Gwendolyn Brooks Biography 

(born June 7, 1917, Topeka, KS — died December 3, 2000, Chicago, IL)

Gwendolyn Brooks was the first African American poet to win the Pulitzer Prize (1950), and in 1968 she was named the poet laureate of Illinois.

Brooks graduated from Wilson Junior College in Chicago in 1936. Her early verses appeared in the Chicago Defender, a newspaper written primarily for that city’s African American community. Her first published collection, A Street in Bronzeville (1945), reveals her talent for making the ordinary life of her neighbours extraordinary. Annie Allen (1949), for which she won the Pulitzer Prize, is a loosely connected series of poems related to an African American girl’s growing up in Chicago. The same theme was used for Brooks’s novel Maud Martha (1953).

The Bean Eaters (1960) contains some of her best verse. Her Selected Poems (1963) was followed in 1968 by In the Mecca, half of which is a long narrative poem about people in the Mecca, a vast, fortresslike apartment building erected on the South Side of Chicago in 1891, which had long since deteriorated into a slum. The second half of the book contains individual poems, among which the most noteworthy are “Boy Breaking Glass” and “Malcolm X.” Brooks also wrote a book for children, Bronzeville Boys and Girls (1956). The autobiographical Report from Part One (1972) was an assemblage of personal memoirs, interviews, and letters; it was followed, though much later, by Report from Part Two (1996). Her other works include Primer for Blacks (1980), Young Poet’s Primer (1980), To Disembark (1981), The Near-Johannesburg Boy, and Other Poems (1986), Blacks (1987), Winnie (1988), and Children Coming Home (1991).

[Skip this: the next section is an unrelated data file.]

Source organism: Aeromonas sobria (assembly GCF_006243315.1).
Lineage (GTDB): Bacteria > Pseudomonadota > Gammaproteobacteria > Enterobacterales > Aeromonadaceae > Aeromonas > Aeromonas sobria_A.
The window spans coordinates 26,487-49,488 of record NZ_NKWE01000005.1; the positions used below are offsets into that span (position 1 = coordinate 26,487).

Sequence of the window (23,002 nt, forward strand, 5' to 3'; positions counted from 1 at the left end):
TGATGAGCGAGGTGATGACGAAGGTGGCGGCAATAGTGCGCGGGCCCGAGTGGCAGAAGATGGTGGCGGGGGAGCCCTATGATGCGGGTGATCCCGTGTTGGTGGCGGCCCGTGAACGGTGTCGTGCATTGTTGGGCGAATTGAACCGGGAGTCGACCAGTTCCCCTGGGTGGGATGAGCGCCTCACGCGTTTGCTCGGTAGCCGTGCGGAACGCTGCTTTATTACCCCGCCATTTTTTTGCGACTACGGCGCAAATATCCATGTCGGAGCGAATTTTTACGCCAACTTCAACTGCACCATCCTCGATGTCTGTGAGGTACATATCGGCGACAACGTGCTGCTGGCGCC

In 1985–86 Brooks was Library of Congress consultant in poetry (now poet laureate consultant in poetry), and in 1989 she received a lifetime achievement award from the National Endowment for the Arts. She became a professor of English at Chicago State University in 1990, a position she held until her death.

Copyright © 1994-2010 Encyclopædia Britannica, Inc. For more information visit Britannica.com

TV One Launches Way Black When

This week TV One launched their 2011 Black History Month celebration, Way Black When.  Each week a decade will be the focus of discussions in music, movies, television and politics.  The first nostalgic look back is at the 1970s with host Sinbad.  I was able to catch the first episode and – though a LOT of it went over my head (I’m totally an ’80s baby) – I enjoyed the show!  The first thing I noticed was the beautiful set.  TV One has been hit or miss for me over the last year or two, but they’ve done well with this one.  Even if you don’t know anything about the ’70s I encourage you to watch.  How can we know where we’re going if we don’t know where we’ve been, right?

I’m excited for next week’s ’80s shows with Niecy Nash as host.  I plan to groove in front of my TV in pajamas with some ice cream just like I would’ve in 198… 😉

The week of February 14th celebrates the ’90s with Christopher “Kid” Reid hosting.

Added Incentive: After each show there are questions you can answer on TV One’s website to be entered to win an all expense paid cruise on the Tom Joyner Foundation’s Fantastic Voyage.  For more information visit www.tvoneonline.com